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Volume

2

Issue

57

Abstract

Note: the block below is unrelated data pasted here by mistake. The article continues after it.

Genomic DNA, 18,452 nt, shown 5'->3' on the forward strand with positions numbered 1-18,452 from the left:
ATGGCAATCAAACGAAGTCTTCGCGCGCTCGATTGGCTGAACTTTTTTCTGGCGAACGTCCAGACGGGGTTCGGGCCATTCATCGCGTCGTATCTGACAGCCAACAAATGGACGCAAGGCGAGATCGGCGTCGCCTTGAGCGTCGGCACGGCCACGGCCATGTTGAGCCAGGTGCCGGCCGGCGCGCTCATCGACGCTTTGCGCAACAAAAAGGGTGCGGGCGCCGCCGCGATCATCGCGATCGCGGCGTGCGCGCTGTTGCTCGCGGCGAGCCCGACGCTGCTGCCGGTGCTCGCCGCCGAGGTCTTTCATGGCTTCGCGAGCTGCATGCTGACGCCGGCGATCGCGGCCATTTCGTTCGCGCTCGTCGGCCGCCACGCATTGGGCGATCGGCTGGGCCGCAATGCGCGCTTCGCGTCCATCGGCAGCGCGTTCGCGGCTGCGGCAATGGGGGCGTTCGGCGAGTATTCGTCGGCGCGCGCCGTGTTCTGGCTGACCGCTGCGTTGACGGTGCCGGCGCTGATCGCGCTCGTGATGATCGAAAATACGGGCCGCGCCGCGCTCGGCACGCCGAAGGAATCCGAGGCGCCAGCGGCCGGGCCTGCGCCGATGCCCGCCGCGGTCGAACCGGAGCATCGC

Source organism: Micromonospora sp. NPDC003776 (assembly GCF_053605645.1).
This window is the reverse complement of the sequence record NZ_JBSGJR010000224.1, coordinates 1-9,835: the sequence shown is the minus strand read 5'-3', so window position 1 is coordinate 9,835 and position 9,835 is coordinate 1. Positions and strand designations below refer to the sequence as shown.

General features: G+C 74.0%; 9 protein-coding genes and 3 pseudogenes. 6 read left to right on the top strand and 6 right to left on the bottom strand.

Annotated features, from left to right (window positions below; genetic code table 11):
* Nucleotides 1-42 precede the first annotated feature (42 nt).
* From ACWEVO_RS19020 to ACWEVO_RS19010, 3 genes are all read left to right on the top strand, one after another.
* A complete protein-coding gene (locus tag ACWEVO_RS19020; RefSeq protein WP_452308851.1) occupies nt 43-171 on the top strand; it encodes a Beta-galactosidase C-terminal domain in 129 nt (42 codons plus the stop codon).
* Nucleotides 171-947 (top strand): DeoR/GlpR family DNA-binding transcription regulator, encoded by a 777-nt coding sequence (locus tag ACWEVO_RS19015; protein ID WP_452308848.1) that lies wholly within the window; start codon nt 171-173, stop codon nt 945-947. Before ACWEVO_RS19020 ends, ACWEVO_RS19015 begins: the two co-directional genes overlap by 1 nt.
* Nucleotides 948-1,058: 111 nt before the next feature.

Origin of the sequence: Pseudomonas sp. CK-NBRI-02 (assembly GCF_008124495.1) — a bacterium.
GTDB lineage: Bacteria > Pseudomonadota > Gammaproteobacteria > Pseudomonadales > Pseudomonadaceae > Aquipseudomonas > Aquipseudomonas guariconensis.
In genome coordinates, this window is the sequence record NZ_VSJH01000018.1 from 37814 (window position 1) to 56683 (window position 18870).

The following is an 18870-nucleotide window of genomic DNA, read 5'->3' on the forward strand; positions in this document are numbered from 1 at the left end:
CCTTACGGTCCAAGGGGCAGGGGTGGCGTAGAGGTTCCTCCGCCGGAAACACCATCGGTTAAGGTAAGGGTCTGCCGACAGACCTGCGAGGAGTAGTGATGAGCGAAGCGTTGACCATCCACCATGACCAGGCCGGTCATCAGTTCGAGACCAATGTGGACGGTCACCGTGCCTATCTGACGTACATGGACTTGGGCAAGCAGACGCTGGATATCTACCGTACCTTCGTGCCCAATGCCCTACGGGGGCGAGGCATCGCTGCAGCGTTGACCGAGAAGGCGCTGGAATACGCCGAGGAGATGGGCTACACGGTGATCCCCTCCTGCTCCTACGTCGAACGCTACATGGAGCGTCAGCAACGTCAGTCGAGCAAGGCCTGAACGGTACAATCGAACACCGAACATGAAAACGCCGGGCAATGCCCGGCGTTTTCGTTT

An increasing refugee population has led to scrutiny of the effects of refugees in the United States. One way to assess effects is through studying economic and fiscal impacts. We used an input–output framework and refugee employment and wage data to estimate the short-term economic and fiscal impacts, both indirect and induced effects, of refugees living in central Iowa. Findings suggest that the employment and income multiplier effects are significant, although short-term fiscal impacts are negative. The study provides an objective assessment of an important and understudied group in central Iowa and could have relevance nationwide, including for Extension practitioners in developing or strengthening programming or contributing to policy formulation.

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